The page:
One of Mayor Bill de Blasio’s first acts after being elected this past November was to reappoint William Bratton as commissioner of New York City’s police department. Bratton’s reputation rests on his work, in New York and Los Angeles, as a proponent of so-called “broken windows” policing. He asserts that aggressively going after very minor offenses—not merely misdemeanors but infractions like littering, sitting on stoops and carrying open beer cans—will bring the overall rate of violent crime down as well. It is this program that has led to the stopping, frisking and general harassing of millions of New Yorkers, the overwhelming majority without probable cause.
There were 4.4 million stops by the NYPD between 2004 and 2012. Ten percent of those stops were of whites, 84 percent were of blacks and Latinos. Of those 4.4 million stops, only 6 percent led to an arrest, 6 percent to a summons. The remaining 88 percent resulted in no other action—in other words, they involved unequivocally innocent people.
One of the most tireless and insightful interrogators of broken windows policing is Harry Levine of the Marijuana Arrest Research Project, who describes it as a practice of focusing “police resources on making many stop and frisks, writing many summonses for minor offenses, and making many arrests for minor misdemeanors.” Evidence of its effectiveness in reducing violent crime is thin (better evidence suggests that lowered crime rates have more to do with the subsidence of the crack epidemic). Yet the practice is widespread in the United States. Says Levine, ”Minor-offense-focused policing gives police commanders something to do with their troops.” Plus, he adds, “it’s an effective solution to the manpower problems created by the national and international decline in reported serious and violent crime.”
Levine is the author, with civil rights attorney Loren Siegel, of a new study, forthcoming next month, on the disproportionate numbers and rates of criminal summonses for riding bicycles on the sidewalk. “Take just three neighborhoods in Brooklyn,” says Levine. “From 2008 through 2011, Park Slope (Precinct 78) averaged eight bike-on-sidewalk summonses a year, Ocean Hill–Brownsville (Precinct 73) averaged 1,062 and Bedford–Stuyvesant (Precinct 79) averaged 2,050.” As one might guess, Park Slope is a mostly white neighborhood; Ocean Hill–Brownsville is 90 percent black and Latino; Bedford–Stuyvesant is 80 percent black and Latino.
This zero tolerance of minor offenses is enforced only some communities. We’ve all heard stories about children suspended from school for having nail clippers or ibuprofin in their backpacks. Living in New York can be exactly like that—but only if you’re black or Latino. No matter how many times you slowly pedal your bike on an empty sidewalk, you probably never dream you could be criminally cited, if you happen to live in a predominantly white neighborhood.
The problem is twofold. First, broken windows policing, begun under Giuliani, was powered up under Bloomberg. Poor minority neighborhoods were flooded with officers, their productivity measured by quotas for stops, criminal summonses and arrests. The second problem is that criminal summonses are pink slips that look very much like the ticket one might get for an expired parking meter. Many people mistake them for precisely that; but they require an appearance in court, not sending in a fine. If you fail to show, an arrest warrant is issued. There are approximately a million outstanding arrest warrants for nontraffic summonses in New York. As the Daily News reported in February 2013, if all of them were acted on, one in eight residents would be subject to immediate arrest and jail.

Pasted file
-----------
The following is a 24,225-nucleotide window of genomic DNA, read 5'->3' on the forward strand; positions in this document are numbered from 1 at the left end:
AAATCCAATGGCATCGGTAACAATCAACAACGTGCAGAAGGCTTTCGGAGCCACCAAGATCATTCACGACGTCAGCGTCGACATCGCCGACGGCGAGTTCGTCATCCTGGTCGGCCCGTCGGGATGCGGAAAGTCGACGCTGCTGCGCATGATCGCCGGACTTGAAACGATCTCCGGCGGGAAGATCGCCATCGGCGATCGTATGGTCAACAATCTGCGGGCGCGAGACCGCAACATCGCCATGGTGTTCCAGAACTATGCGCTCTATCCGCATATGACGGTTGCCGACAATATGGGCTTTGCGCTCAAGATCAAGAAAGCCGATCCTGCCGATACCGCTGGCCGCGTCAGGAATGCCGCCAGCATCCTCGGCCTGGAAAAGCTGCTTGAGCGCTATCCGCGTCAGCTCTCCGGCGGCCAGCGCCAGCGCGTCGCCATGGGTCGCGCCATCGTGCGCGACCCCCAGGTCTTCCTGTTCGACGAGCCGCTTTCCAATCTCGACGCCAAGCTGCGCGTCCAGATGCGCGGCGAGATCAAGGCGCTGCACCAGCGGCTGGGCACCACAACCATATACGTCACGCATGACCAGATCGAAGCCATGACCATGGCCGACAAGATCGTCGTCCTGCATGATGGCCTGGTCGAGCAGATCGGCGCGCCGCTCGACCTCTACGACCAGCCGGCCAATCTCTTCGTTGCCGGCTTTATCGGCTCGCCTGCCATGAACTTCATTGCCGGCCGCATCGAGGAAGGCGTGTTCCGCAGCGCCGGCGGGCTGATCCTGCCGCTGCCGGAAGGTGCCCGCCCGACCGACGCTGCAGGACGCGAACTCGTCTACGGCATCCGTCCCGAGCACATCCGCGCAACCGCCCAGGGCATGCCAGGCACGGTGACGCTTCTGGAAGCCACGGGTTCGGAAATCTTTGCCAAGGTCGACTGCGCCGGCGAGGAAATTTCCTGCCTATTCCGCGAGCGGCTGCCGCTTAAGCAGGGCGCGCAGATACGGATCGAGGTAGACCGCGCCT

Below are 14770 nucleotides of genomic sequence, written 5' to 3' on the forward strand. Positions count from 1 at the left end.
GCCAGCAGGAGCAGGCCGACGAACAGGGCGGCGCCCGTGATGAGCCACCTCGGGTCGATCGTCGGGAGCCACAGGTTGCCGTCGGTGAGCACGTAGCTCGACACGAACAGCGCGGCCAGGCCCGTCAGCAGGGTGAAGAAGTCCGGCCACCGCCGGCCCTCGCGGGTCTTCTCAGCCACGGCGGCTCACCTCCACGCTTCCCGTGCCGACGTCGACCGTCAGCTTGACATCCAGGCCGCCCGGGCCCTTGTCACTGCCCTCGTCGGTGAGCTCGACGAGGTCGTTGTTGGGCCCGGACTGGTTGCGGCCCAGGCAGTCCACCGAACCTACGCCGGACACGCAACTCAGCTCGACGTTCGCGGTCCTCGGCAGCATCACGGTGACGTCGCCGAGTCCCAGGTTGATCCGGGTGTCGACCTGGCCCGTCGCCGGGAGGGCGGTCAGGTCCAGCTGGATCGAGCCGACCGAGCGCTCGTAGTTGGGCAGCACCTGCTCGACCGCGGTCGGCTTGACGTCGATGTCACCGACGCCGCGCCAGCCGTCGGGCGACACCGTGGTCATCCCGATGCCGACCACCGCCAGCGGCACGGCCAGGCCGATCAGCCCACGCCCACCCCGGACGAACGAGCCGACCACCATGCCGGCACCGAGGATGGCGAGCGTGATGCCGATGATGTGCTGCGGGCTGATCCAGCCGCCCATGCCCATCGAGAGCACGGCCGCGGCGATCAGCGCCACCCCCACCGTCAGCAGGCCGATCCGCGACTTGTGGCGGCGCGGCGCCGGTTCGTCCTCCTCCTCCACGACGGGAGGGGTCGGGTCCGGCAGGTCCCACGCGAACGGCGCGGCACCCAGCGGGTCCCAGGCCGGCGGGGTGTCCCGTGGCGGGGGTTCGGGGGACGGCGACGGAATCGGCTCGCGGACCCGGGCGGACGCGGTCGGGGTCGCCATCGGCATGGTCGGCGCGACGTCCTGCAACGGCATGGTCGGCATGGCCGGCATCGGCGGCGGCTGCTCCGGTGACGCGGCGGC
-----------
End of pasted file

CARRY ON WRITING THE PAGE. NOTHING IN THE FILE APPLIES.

So here are some suggestions for Mayor de Blasio and Commissioner Bratton:
1. End “productivity measures” for minor offenses. No doubt a strong police presence by itself may deter and control crime. But it is questionable whether summoning half a million people a year for minor infractions—then dismissing more than half of them—is remotely justifiable. If this level of disruption is truly necessary, then eliminate the disproportionate burden on targeted communities. Start ticketing and arresting in all precincts, not just poor minority neighborhoods.
2. Take seriously the research on a range of policing policies and their numerous effects, and make public much more data so policing strategies can be publicly reviewed and debated. Yes, there are many around City Hall who remain convinced that broken windows policing is causal rather than incidentally correlative, but good policy can’t be based on superstition. US crime rates have declined, including in cities without such tactics. The resistance to facts about crime reduction is as blindly irrational as climate change denial.
3. Judges are crucially positioned to curb the unfairness of such disparities. Brooklyn Judge Noach Dear is a model in this regard. He took a stand after years of seeing open-container violations brought exclusively against black and Latino men. “As hard as I try, I cannot recall ever arraigning a white defendant for such a violation,” he said, and then declared that the NYPD can no longer rely on a “sniff test” as evidence; it must prove, with lab results, that those they cite are drinking not just alcohol, but alcohol that contains more than the legally allowed .05 percent by volume.
4. Similarly, prosecutors, defense attorneys and other officers of the court must stop treating summonses and warrants as though they are of no consequence. The mere fact of an arrest—even without a conviction—can affect one’s immigration status as well as one’s ability to stay in public housing, school or in a job.
New Yorkers have lived in the shadow of broken windows policing for two decades, during which time the policy has intimidated, dispossessed and humiliated millions of innocent people. It not only divides New York; it creates two Americas.